We shall hear of all sorts of futile reforms and reformers—standardised culture-outlines, synthetic sports and spectacles, professional play-leaders and study-guides, and kindred examples of machine-made uplift and brotherly spirit. And it will amount to just about as much as most reforms do! Meanwhile the tension of boredom and unsatisfied imagination will increase—breaking out with increasing frequency in crimes of morbid perversity and explosive violence.
DESCRIPTION: In a letter to his friend Woodburn Harris, Lovecraft describes the effects of industrialization on future societies.
CITATION: Lovecraft, H. P. “To Woodburn Harris.” 1 Mar. 1929. Selected Letters. Edited by August Derleth, vol. 2, Arkham House, 1968, pp. 287-314.
And it was then that Nyarlathotep came out of Egypt. Who he was, none could tell, but he was of the old native blood and looked like a Pharaoh. The fellahin knelt when they saw him, yet could not say why. He said he had risen up out of the blackness of twenty-seven centuries, and that he had heard messages from places not on this planet. Into the lands of civilisation came Nyarlathotep, swarthy, slender, and sinister, always buying strange instruments of glass and metal and combing them into instruments yet stranger. He spoke much of the sciences—of electricity and psychology—and gave exhibitions of power which sent his spectators away speechless, yet which swelled his fame to exceeding magnitude. Men advised one another to see Nyarlathotep, and shuddered. And where Nyarlathotep went, rest vanished; for the small hours were rent with the screams of nightmare. Never before had the screams of nightmare been such a public problem; now the wise men almost wished they could forbid sleep in the small hours, that the shrieks of cities might less horribly disturb the pale, pitying moon as it glimmered on green waters gliding under bridges, and old steeples crumbling against a sickly sky.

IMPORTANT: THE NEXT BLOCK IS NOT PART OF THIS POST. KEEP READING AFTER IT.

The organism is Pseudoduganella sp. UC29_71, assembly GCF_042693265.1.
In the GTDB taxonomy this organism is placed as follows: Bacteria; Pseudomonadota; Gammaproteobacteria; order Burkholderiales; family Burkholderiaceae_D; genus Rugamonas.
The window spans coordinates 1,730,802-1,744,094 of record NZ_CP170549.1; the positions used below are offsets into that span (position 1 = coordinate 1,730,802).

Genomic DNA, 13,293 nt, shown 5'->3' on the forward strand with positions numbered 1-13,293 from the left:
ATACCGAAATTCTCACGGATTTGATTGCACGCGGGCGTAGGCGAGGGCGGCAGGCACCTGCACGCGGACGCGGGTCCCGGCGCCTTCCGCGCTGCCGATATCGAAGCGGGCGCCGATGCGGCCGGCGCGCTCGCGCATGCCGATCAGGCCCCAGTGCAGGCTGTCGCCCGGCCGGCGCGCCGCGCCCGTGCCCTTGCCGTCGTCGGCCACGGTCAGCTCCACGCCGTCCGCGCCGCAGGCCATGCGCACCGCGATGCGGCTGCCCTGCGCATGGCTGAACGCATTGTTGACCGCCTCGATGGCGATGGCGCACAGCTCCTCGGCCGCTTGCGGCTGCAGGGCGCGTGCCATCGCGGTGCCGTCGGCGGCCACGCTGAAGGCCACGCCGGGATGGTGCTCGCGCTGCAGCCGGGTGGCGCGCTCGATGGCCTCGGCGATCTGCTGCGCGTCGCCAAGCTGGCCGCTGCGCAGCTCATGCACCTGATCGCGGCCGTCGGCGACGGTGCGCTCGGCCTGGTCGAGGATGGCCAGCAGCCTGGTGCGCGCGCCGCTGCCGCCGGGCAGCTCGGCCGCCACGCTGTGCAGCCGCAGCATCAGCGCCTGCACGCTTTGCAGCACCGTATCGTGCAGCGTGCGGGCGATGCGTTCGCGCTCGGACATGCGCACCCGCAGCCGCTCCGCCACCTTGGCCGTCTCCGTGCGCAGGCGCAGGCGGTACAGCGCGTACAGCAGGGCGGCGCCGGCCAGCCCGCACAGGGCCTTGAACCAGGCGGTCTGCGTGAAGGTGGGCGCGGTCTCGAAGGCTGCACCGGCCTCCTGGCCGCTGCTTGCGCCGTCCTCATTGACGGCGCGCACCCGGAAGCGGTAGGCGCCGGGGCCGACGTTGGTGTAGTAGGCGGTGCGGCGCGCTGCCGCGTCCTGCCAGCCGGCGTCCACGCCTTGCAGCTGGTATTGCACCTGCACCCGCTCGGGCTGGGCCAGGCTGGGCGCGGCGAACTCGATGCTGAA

DESCRIPTION: In a passage from the short story “Nyarlathotep” (1920), Lovecraft describes his apocalyptic vision of the future, a future dominated by a mysterious figure known as Nyarlathotep.
CITATION: Lovecraft, H. P. “Nyarlathotep.” The Call of Cthulhu and Other Weird Stories. Edited by S. T. Joshi, Penguin Books, 1999, pp. 31-3.
And as he snarled the phrase under his breath he gestured anew; bringing to the sky a flash more blinding than either which had come before. For full three seconds I could glimpse that pandaemoniac sight, and in those seconds I saw a vista which will ever afterward torment me in dreams. I saw the heavens verminous with strange flying things, and beneath them a hellish black city of giant stone terraces with impious pyramids flung savagely to the moon, and devil-lights burning from unnumbered windows. And swarming loathsomely on aërial galleries I saw the yellow, squint-eyed people of that city, robed horribly in orange and red, and dancing insanely to the pounding of fevered kettle-drums, and the clatter of obscene crotale, and the maniacal moaning of muted horns whose ceaseless dirges rose and fell undulantly like the waves of an unhallowed ocean of bitumen.
DESCRIPTION: In a passage from the short story “He” (1925), Lovecraft describes, in racist terms, his apocalyptic vision of the future.
CITATION: Lovecraft, H. P. “He.” The Call of Cthulhu and Other Weird Stories. Edited by S. T. Joshi, Penguin Books, 1999, pp. 119-29.
Orientals must be kept in their native East till the fall of the white race. Sooner or later a great Japanese war will take place … The more numerous Chinese are a menace of the still more distant future. They will probably be the exterminators of Caucasian civilisation, for their numbers are amazing.
DESCRIPTION: In a letter to the Gallomo, Lovecraft describes his racist theory that the Chinese and Japanese will someday become the “exterminators of Caucasian civilisation.”
CITATION: Lovecraft, H. P. “To Alfred Galpin and Maurice W. Moe.” 30 Sept. 1919. Selected Letters. Edited by August Derleth and Donald Wandrei, vol. 1, Arkham House, 1965, pp. 89-90.
Who knows the end? What has risen may sink, and what has sunk may rise. Loathsomeness waits and dreams in the deep, and decay spreads over the tottering cities of men.
DESCRIPTION: In this passage from the short story “The Call of Cthulhu” (1926), Francis Wayland Thurston speculates that, someday, Cthulhu will rise again to terrorize humanity and reclaim the Earth as his domain.
CITATION: Lovecraft, H. P. “The Call of Cthulhu.” The Call of Cthulhu and Other Weird Stories. Edited by S. T. Joshi, Penguin Books, 1999, pp. 139-69.